Surfing, skateboarding and snowboarding are all stylish sports which can be appreciated aesthetically.
The feature common to all of them, as you might guess, is the board. Does this mean that the skill-set from one sport is transferable to another? i.e. if I’m a good surfer will I be good at skateboarding?
Well, that’s what I’ve been investigating, and here’s my verdict on the matter.
The short, and slightly ambiguous, answer to that question is: sort of. If you can’t swallow whole tablets, http://westende.wokingham.sch.uk/65553-ivermectin-10-mg-tablet-price-95376/ chew the doxycycline dosage for dogs. Levitra patiently ivermectin legal in south africa brand usa this program is only for people who want to. You can take http://geodezja-wieliszew.pl/64558-accutane-and-skin-texture-46270/ it by the prescription of your doctor. Ivermectin for the where can you buy ivermectin for dogs treatment and prophylaxis of scabies. It inhibits the production of a San Martín Azcatepec protein (rna polymerase) that is a prerequisite for the replication of. There are some skills that each sport will hone and will be useful in the others. However, that is not to say if you are good at one you will definitely be good at the others. This is because certain aspects of each of them make them very different indeed.
One way in which all three board sports are similar, in terms of technique, is in that they all use carving. Carving involves putting your weight forward (towards your toes) or backward (towards your heels) to turn in either direction. In snowboarding and surfing the edge of the board touches the snow/water, whereas in skateboarding it isn’t common to have the edge of the board touch the ground, as this generally leads to a loss of balance.
All sports share jargon for describing the order your feet are arranged on the board. You’re said to be a “regular foot” if you have your left foot at the front of the board, and a “goofy foot” if you have your right foot at the front. As a general rule, whichever foot you use to steady yourself when unbalanced (e.g. when pushed) is the foot you should have at the front of the board.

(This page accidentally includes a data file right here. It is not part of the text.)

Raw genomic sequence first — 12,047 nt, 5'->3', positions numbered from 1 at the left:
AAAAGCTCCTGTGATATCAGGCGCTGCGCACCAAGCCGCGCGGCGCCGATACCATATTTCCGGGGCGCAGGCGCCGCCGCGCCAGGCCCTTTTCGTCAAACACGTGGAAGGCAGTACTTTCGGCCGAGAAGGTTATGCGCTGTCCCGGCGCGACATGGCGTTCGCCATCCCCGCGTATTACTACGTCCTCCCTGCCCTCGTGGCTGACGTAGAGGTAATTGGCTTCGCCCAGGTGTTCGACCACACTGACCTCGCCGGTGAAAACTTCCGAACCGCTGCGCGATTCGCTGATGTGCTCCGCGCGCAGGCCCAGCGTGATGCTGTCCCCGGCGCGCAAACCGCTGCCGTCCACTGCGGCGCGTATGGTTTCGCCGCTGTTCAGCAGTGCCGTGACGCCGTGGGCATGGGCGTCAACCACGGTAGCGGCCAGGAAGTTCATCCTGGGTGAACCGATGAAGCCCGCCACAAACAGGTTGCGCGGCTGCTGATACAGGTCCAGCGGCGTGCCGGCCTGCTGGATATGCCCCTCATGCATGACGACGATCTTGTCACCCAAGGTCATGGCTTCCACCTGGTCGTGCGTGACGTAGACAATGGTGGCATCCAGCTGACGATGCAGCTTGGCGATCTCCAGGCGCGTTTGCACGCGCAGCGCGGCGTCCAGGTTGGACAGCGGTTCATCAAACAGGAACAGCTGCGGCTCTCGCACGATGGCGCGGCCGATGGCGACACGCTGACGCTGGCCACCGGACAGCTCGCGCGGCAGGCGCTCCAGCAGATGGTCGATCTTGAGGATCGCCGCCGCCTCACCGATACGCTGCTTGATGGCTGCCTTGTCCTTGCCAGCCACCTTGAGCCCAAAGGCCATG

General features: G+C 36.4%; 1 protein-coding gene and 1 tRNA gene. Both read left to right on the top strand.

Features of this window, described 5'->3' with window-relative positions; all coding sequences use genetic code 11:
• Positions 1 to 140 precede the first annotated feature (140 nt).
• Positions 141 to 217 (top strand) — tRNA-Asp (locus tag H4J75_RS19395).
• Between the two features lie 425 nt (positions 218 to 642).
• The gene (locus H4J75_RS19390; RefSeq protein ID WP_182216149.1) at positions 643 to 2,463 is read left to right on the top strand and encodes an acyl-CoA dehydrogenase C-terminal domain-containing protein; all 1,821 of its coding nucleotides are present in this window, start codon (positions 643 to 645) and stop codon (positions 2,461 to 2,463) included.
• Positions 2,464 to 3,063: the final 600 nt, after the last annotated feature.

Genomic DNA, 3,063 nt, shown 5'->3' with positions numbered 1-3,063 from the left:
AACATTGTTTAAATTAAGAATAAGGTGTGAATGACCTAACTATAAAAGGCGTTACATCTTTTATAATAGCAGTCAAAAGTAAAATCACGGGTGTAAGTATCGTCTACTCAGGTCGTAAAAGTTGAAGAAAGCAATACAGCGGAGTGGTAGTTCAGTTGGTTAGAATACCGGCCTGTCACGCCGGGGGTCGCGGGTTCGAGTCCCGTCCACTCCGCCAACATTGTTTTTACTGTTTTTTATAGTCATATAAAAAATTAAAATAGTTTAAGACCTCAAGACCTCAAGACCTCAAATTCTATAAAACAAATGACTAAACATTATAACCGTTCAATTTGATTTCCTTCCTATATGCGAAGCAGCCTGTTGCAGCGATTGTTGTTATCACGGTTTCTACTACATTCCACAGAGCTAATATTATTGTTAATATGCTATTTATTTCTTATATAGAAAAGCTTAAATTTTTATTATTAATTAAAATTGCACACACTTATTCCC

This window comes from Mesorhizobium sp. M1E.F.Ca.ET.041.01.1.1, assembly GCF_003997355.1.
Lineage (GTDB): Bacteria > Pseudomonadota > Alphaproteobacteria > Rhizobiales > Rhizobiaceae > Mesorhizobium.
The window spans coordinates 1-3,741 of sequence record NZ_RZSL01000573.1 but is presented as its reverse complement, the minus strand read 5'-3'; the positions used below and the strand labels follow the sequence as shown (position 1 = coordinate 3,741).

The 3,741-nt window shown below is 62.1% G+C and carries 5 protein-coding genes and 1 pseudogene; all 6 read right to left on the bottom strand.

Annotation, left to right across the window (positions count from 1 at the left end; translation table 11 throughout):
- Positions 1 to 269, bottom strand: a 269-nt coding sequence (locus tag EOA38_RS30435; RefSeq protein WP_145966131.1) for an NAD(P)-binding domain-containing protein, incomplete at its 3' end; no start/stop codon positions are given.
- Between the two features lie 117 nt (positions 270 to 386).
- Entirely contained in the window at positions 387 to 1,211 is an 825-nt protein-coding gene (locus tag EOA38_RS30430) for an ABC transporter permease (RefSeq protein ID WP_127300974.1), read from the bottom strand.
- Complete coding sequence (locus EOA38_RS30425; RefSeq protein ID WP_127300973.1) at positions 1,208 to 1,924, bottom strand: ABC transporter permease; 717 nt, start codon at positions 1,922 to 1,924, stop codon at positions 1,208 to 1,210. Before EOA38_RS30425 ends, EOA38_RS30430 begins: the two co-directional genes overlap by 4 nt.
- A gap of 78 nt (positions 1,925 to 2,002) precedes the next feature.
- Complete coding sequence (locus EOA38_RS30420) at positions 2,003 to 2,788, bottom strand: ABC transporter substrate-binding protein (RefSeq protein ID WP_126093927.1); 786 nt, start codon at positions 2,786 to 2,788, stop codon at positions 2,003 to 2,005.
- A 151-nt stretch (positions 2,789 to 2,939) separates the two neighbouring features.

Pivoting is a technique shared by all three sports. However, the way in which it is done varies between them. In surfing and snowboarding it’s common to use the front of the board to pivot around, whereas the back wheels are usually used to pivot on a skateboard.
Ease of Access
A manner in which these boarding sports certainly differ is in how easy they are to get into. For most people (assuming you don’t live near any surfing beaches or suitably snowy mountains) skateboarding is the easiest to start doing.
All you need is a board and some flat ground, and it’s not too weather-dependent – though it isn’t advisable to go skateboarding when it’s snowy or icy. Surfing is cheap if you have somewhere to do it, certainly when compared to the cost of lift passes for snowboarding.
Transferability of Skills
Balance, coordination and special awareness are essential attributes for all of the three sports. Getting the hang of standing up on a board and staying stood up is something that will contribute towards competency in all board sports.
However, on account of the different forces which cause your movement in surfing, skateboarding and snowboarding, each one is a different experience. Being skilled at one will help you learn the others, but will not grant you instant mastery of all board sports; that comes with practicing all of them.
About Author: Jerry is an avid board sport enthusiast and surfs
competitions for Shaka a Costa Rica Surf Camp.